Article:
Joel wandered over to the doorway of the teens’ room. Inside, perched on a tall entertainment stand against the opposite wall, was a large flat-screen TV. He figured it was at least 60 inches. There was an open area in the center of the room, and several couches arranged in a V shape on either side of that. There were blankets, pillows, and thermoses scattered about. Nine or ten young people (teenagers or possibly early twenties) were lounging around, some on sofas and some sprawled out on the floor, some tossing popcorn at others, all of them chattering loudly. Tommy had said the age groupings were merely suggestions, not hard and fast rules, but Joel couldn’t imagine wanting to watch a movie in there with that rowdy bunch, not even for a title that interested him. He felt acutely aware of his age.
Ellie glanced inside the room, then drifted over to the other doorway. Joel joined her and found a much different scene inside that room. Probably about thirty people, ages ranging from twenties to sixties or seventies. No one sat on the floor. No one was throwing popcorn. The volume of the conversation was a bit lower.
“Do you wanna watch either of these movies?” asked Ellie, happily munching on her popcorn.
Joel read the whiteboard in front of him: The Bridges of Madison County. He hadn’t even looked to see what the teens were watching -- not that he needed to. “Uh, no. This one’s definitely what they call a ‘chick flick.’ I think my mother liked it.”
Ellie walked over to the other board. “And Clueless? You see that one?”
Joel racked his brain for a moment. Alicia Silverstone… Stacey Dash… Brittany Murphy -- she died before the outbreak, didn’t she? The others were probably all dead now as well. That was a lovely thought. “Don’ think so. If I did, I don’ remember it. I was a kid when that came out. You go on, I’ll wait for you out here.” Something caught Ellie’s eye and Joel turned to follow her gaze. A boy was approaching them. Mid-to-late teens, tall-ish, lanky.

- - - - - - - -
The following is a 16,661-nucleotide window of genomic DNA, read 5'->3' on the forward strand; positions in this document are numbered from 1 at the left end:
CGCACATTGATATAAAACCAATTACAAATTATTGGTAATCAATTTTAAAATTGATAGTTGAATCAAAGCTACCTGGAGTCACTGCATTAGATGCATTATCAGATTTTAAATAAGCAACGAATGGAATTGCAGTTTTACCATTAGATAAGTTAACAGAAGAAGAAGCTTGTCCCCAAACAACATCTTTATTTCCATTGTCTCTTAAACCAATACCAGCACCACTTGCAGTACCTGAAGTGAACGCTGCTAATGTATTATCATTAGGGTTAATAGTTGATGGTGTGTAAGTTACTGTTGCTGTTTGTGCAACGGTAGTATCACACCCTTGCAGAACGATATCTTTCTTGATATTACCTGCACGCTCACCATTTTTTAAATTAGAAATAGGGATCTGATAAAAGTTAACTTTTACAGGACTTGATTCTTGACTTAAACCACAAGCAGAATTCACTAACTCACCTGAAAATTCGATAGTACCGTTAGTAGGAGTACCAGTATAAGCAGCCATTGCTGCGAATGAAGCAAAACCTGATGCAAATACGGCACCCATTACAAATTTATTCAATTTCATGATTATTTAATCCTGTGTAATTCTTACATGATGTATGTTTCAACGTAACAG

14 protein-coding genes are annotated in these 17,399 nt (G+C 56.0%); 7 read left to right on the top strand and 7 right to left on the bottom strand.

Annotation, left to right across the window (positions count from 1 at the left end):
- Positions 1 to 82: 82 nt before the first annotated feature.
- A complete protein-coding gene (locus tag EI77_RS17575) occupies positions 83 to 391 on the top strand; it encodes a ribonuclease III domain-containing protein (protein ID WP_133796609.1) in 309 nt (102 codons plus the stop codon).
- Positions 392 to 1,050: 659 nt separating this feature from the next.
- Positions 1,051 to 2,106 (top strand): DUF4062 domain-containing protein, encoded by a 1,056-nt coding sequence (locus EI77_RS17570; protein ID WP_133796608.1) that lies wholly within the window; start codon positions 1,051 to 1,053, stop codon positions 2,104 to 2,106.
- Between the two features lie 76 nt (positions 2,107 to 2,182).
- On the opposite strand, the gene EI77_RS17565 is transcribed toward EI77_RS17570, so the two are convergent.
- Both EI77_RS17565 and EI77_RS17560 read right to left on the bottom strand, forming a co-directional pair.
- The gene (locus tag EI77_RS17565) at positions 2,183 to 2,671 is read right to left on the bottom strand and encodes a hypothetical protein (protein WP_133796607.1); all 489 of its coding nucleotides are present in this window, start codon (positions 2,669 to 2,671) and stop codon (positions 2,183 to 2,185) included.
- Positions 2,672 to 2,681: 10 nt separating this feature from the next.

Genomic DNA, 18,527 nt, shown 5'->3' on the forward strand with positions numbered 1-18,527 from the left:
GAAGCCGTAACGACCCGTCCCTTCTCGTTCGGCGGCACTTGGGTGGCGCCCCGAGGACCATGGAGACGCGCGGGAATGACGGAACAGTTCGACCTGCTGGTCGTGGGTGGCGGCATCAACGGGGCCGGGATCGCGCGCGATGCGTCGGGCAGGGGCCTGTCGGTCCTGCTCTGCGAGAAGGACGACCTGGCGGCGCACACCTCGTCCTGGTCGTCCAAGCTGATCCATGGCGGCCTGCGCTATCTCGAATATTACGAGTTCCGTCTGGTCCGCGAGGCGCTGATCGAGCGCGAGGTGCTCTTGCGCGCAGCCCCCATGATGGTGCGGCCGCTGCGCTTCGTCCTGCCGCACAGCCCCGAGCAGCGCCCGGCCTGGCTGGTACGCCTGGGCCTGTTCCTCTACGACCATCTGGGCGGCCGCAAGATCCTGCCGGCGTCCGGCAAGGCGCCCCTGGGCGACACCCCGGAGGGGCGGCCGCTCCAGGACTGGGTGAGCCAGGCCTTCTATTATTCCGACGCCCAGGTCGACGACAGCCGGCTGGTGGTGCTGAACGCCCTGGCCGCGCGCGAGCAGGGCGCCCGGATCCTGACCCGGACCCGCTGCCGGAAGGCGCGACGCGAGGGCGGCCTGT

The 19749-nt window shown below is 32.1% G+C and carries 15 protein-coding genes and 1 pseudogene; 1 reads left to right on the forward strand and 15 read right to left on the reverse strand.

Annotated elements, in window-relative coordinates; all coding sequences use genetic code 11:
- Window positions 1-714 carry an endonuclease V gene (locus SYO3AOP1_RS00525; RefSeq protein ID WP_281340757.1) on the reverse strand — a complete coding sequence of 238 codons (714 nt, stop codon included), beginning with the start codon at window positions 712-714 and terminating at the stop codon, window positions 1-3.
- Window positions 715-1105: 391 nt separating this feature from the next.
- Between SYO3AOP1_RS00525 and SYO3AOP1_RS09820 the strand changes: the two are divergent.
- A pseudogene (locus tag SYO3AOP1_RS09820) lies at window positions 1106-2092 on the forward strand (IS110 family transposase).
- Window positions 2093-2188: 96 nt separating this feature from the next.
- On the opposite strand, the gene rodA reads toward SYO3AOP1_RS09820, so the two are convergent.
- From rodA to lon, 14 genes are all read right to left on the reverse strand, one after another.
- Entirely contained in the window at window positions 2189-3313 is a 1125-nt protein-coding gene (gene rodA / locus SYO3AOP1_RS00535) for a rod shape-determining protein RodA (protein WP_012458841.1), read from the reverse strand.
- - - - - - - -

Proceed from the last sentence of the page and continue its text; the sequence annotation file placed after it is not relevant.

The kid stopped near the teen room doorway and smiled crookedly at Ellie. “Hey, Ellie. You watchin’ the movie?”
“Hey. I dunno… have you seen it? Is it good?” Ellie took a step towards the other teen.
“Yep, saw it last year. It’s kinda funny. I think it was like, really funny, when it was new, but half the jokes don’t make sense now. Some of the girls love it. They go around quoting it and stuff. They go ‘as IF!’ and ~whateverrrr~” The boy made the ‘W’ with his fingers -- yeah, Joel vaguely remembered that, from a lifetime ago -- and Ellie laughed.
For some reason, Joel hadn’t really made the connection earlier… that if there were other teenagers in the town, there were teenage boys in the town. Teenage boys with raging hormones who would be attracted to a cute girl like Ellie. Suddenly he was grateful that she was wearing such a big, baggy sweatshirt. It can’t hide her pretty eyes, though. Or that smile.
“Joel, this is Jacob. Jacob, Joel.” There was Ellie, being polite again. The kid mumbled ‘hey’ and smiled at Joel, all friendly-like. Joel nodded in acknowledgment but didn’t force himself to return the smile. “I met him on the farm today,” Ellie explained. “He helped me groom Spirit.”
“It’s cool that someone likes riding that crazy horse,” said the boy with a chuckle. He stepped into the room and gestured for Ellie to join him. “Come on, I’ll introduce you to everyone.”